A quiet hilltop town, Castelo de Vide is a picturesque place with pots of geraniums and dazzling flower beds throughout town. It’s more lively than Marvão, with more options for restaurants, hotels, and sights, but still retains its rustic village feel. When Marvão holds its annual chestnut festival, drawing thousands of tourists from all over Portugal and Spain, Castelo de Vide holds a smaller, more intimate festival in its open-air market, complete with a pig roast and old men in felt hats sharing jugs of their homemade wine. You might be surprised to see a bagpiper strolling through the crowds during Castelo de Vide’s festivals; the diverse town still celebrates some traditions from its ancient Gallic and Celtic ancestry.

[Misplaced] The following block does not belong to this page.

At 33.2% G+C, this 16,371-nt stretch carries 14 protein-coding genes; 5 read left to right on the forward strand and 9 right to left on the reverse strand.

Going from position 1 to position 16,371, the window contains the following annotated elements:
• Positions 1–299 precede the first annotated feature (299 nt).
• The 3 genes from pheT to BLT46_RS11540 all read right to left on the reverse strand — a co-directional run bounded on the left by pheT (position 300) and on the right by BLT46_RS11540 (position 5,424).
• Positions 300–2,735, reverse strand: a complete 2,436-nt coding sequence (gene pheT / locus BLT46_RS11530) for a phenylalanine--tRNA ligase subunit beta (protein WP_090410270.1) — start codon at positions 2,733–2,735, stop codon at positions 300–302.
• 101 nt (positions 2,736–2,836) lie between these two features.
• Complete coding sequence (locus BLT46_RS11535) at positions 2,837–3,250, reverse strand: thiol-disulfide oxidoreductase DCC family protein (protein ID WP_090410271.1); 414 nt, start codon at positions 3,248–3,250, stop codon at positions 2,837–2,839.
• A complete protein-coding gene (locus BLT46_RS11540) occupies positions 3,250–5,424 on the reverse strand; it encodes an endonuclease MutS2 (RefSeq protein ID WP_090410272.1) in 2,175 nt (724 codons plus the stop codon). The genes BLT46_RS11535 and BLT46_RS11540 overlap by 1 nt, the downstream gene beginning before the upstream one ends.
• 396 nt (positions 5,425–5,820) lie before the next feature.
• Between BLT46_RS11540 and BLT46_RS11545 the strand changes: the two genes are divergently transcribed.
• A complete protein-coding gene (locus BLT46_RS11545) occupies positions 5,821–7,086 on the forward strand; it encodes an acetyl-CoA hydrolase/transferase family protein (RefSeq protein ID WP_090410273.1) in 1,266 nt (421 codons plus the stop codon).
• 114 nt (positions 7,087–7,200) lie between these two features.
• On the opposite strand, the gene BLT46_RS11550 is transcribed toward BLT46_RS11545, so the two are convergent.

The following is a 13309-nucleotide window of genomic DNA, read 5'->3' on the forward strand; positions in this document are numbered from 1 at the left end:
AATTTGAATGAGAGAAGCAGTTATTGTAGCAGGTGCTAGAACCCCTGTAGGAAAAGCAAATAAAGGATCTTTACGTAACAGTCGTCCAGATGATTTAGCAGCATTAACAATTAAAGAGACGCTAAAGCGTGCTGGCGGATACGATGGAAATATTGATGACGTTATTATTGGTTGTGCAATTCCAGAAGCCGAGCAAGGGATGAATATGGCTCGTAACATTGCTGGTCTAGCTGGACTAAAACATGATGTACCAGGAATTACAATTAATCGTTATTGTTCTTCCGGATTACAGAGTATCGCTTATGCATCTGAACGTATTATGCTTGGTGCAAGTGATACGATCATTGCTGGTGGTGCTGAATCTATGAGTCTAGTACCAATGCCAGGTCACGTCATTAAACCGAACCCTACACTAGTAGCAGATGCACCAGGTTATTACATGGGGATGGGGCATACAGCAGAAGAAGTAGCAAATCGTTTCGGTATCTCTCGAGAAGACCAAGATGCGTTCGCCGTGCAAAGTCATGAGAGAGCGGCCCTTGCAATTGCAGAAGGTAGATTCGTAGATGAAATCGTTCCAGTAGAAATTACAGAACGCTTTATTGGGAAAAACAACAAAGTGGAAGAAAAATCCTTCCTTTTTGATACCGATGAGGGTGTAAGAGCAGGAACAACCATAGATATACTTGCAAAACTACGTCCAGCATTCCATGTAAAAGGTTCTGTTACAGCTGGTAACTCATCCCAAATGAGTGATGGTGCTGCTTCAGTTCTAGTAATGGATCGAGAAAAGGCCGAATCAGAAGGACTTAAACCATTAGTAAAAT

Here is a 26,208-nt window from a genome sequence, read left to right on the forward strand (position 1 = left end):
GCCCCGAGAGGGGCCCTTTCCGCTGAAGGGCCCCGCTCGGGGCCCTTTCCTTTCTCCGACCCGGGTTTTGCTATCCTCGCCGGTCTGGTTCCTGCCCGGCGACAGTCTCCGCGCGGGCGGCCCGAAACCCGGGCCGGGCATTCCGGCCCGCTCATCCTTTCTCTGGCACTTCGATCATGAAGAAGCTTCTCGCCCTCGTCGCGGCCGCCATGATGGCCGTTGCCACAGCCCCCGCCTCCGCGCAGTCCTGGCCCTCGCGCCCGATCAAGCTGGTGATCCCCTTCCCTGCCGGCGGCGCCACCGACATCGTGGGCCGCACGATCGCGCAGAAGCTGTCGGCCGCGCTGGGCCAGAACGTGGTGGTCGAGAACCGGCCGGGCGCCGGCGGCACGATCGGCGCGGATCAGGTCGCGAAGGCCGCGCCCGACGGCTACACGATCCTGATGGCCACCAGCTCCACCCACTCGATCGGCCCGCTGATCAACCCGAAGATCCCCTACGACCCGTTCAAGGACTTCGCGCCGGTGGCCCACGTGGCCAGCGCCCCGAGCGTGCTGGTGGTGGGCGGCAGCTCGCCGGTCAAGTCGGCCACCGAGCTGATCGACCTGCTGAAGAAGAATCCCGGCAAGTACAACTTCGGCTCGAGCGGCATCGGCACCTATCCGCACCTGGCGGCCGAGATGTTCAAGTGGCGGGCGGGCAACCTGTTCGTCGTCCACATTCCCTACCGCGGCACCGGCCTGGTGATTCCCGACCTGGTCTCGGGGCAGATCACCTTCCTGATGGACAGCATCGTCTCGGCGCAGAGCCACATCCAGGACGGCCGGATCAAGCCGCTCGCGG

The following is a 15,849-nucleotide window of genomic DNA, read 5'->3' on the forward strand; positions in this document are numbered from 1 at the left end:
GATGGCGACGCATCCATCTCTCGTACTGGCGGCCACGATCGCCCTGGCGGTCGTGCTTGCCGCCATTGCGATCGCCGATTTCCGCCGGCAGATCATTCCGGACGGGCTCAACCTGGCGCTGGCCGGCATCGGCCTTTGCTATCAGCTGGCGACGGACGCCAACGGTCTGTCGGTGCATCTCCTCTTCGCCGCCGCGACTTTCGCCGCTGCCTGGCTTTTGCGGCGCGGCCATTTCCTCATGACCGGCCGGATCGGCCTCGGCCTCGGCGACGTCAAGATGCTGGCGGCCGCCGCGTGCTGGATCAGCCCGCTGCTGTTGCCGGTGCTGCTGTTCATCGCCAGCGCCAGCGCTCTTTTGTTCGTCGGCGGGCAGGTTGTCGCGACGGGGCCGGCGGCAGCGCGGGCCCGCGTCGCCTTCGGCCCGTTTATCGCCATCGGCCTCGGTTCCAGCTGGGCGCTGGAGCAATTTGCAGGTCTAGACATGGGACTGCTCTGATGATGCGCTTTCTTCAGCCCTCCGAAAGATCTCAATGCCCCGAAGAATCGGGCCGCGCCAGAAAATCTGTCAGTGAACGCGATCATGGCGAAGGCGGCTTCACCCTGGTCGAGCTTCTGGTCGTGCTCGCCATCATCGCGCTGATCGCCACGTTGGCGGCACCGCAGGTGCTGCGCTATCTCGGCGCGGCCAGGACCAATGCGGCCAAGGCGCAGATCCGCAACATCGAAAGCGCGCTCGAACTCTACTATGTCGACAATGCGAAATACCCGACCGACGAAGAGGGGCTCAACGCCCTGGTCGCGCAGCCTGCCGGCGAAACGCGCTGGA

There are steep cobbled streets that provide beautiful views of the whitewashed town against a backdrop of olive groves and hills. As you walk along, notice the many houses with Gothic doorways in various designs. (The tourist brochures proclaim that Castelo de Vide has the largest number of Gothic doorways of any town in Portugal.) Castelo de Vide’s history is as a spa town, renowned for its fresh mountain springs that feed a fountain in the main square today. The town had a sizeable Jewish community in the Middle Ages, and today has one of the oldest synagogues in Portugal.